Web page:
An application to convert a Yorkshire Dales barn into a house has again been refused by the Yorkshire Dales National Park Authority’s planning committee.
At its meeting on Tuesday, August 3 Neil Heseltine, who is chairman of the authority, told the committee that there had been no significant change in the latest application for the site off Old Gayle Lane, near Hawes, since an inspector dismissed an appeal in April this year regarding the previous one.
“To agree with it at this stage after that inspector’s assessment, would be to drive a bus through our own local plan,” he commented.
He added that the present application submitted by GTEC Property Holdings was contrary to five of the policies in the authority’s local plan.
Member Allen Kirkbride, however, maintained that it did fit the authority’s policy for a roadside barn including having had a track to it.
“A barn of this size would have had a track to it [and] it would have been used two to three times a day,” he said.
He and North Yorkshire County councillor Yvonne Peacock argued that it was not in the open countryside as stated by the planning officer, because there was a caravan site on the other side of the road, and dwellings and a cattle market nearby.
Craven District councillor Richard Foster said that without another use the barn would decay.
He added: “We have a barn policy that doesn’t specify definitively how close to a road a barn has to be. I would like to see some work done with the applicant about the curtilage – let’s pass this and put the right conditions in.”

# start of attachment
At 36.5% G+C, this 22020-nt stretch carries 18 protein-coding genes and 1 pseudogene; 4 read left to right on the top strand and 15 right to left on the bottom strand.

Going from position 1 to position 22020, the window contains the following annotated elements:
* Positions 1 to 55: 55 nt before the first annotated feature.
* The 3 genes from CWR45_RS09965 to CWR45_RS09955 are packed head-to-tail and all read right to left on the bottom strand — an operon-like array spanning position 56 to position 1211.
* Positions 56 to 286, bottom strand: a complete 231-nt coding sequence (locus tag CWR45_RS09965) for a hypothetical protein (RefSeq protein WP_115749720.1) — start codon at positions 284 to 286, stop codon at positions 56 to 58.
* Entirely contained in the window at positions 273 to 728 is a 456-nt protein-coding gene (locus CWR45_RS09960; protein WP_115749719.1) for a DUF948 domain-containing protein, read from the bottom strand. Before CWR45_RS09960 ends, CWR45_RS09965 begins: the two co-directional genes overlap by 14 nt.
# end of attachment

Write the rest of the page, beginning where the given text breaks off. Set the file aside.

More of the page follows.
“We are a bit hypocritical about roadside barns,” said Richmondshire district councillor John Amsden.
He, like Kirkbride and North Yorkshire County councillor Robert Heseltine, pointed out that sometimes applications to convert barns had been refused permission even when they were right next to a road, and others had been granted permission when there was no track across a field to them.
The majority of the committee, however, agreed with the planning officer who stated: “The traditional field barn, some 29m from the roadside and not served by an access track, does not accord with the locational requirements of (local plan) policy.
“Furthermore, the proposed development would lead to a significant degree of landscape harm through the creation of a dwelling with a large curtilage and the associated domestic paraphernalia that would be expected with it, the proposed parking area and a widened access track.
“The proposal would harm the rural, pastoral setting of this visually isolated farm barn and the scenic beauty and pastoral character of the landscape.”
ARC News Service